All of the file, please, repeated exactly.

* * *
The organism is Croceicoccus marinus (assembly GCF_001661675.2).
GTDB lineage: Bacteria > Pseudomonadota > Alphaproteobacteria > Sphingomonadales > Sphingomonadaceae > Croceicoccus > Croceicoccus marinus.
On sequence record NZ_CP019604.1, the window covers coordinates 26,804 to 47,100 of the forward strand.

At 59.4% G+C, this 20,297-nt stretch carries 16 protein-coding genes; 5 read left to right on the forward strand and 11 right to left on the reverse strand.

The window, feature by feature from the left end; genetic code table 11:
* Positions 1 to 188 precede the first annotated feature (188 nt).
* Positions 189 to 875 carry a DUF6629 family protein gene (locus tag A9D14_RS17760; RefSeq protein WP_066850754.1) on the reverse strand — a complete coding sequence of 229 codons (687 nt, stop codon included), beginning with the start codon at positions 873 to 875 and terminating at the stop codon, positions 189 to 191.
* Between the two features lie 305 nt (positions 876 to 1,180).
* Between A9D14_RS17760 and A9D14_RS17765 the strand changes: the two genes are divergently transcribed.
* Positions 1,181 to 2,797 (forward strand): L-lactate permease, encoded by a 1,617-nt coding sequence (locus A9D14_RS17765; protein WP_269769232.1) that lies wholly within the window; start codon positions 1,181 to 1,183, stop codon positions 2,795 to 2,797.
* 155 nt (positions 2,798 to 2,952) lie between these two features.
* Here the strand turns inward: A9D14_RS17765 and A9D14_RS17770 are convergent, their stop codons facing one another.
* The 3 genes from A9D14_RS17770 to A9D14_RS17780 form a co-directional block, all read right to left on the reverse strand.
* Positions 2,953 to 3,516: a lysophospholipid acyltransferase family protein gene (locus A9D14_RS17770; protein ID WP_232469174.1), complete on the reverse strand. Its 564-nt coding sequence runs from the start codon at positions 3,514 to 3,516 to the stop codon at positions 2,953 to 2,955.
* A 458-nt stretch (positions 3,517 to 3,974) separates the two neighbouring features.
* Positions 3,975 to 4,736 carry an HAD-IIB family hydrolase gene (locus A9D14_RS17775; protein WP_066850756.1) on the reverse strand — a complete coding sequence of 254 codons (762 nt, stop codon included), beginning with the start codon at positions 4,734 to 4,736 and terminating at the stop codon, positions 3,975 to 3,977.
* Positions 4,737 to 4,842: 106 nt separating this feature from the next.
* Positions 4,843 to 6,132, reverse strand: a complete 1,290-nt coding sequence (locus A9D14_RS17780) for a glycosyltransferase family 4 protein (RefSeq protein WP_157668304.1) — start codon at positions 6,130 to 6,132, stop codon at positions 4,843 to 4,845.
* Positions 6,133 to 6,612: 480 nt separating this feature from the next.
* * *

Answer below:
The organism is Croceicoccus marinus (assembly GCF_001661675.2).
GTDB lineage: Bacteria > Pseudomonadota > Alphaproteobacteria > Sphingomonadales > Sphingomonadaceae > Croceicoccus > Croceicoccus marinus.
On sequence record NZ_CP019604.1, the window covers coordinates 26,804 to 47,100 of the forward strand.

At 59.4% G+C, this 20,297-nt stretch carries 16 protein-coding genes; 5 read left to right on the forward strand and 11 right to left on the reverse strand.

The window, feature by feature from the left end; genetic code table 11:
* Positions 1 to 188 precede the first annotated feature (188 nt).
* Positions 189 to 875 carry a DUF6629 family protein gene (locus tag A9D14_RS17760; RefSeq protein WP_066850754.1) on the reverse strand — a complete coding sequence of 229 codons (687 nt, stop codon included), beginning with the start codon at positions 873 to 875 and terminating at the stop codon, positions 189 to 191.
* Between the two features lie 305 nt (positions 876 to 1,180).
* Between A9D14_RS17760 and A9D14_RS17765 the strand changes: the two genes are divergently transcribed.
* Positions 1,181 to 2,797 (forward strand): L-lactate permease, encoded by a 1,617-nt coding sequence (locus A9D14_RS17765; protein WP_269769232.1) that lies wholly within the window; start codon positions 1,181 to 1,183, stop codon positions 2,795 to 2,797.
* 155 nt (positions 2,798 to 2,952) lie between these two features.
* Here the strand turns inward: A9D14_RS17765 and A9D14_RS17770 are convergent, their stop codons facing one another.
* The 3 genes from A9D14_RS17770 to A9D14_RS17780 form a co-directional block, all read right to left on the reverse strand.
* Positions 2,953 to 3,516: a lysophospholipid acyltransferase family protein gene (locus A9D14_RS17770; protein ID WP_232469174.1), complete on the reverse strand. Its 564-nt coding sequence runs from the start codon at positions 3,514 to 3,516 to the stop codon at positions 2,953 to 2,955.
* A 458-nt stretch (positions 3,517 to 3,974) separates the two neighbouring features.
* Positions 3,975 to 4,736 carry an HAD-IIB family hydrolase gene (locus A9D14_RS17775; protein WP_066850756.1) on the reverse strand — a complete coding sequence of 254 codons (762 nt, stop codon included), beginning with the start codon at positions 4,734 to 4,736 and terminating at the stop codon, positions 3,975 to 3,977.
* Positions 4,737 to 4,842: 106 nt separating this feature from the next.
* Positions 4,843 to 6,132, reverse strand: a complete 1,290-nt coding sequence (locus A9D14_RS17780) for a glycosyltransferase family 4 protein (RefSeq protein WP_157668304.1) — start codon at positions 6,130 to 6,132, stop codon at positions 4,843 to 4,845.
* Positions 6,133 to 6,612: 480 nt separating this feature from the next.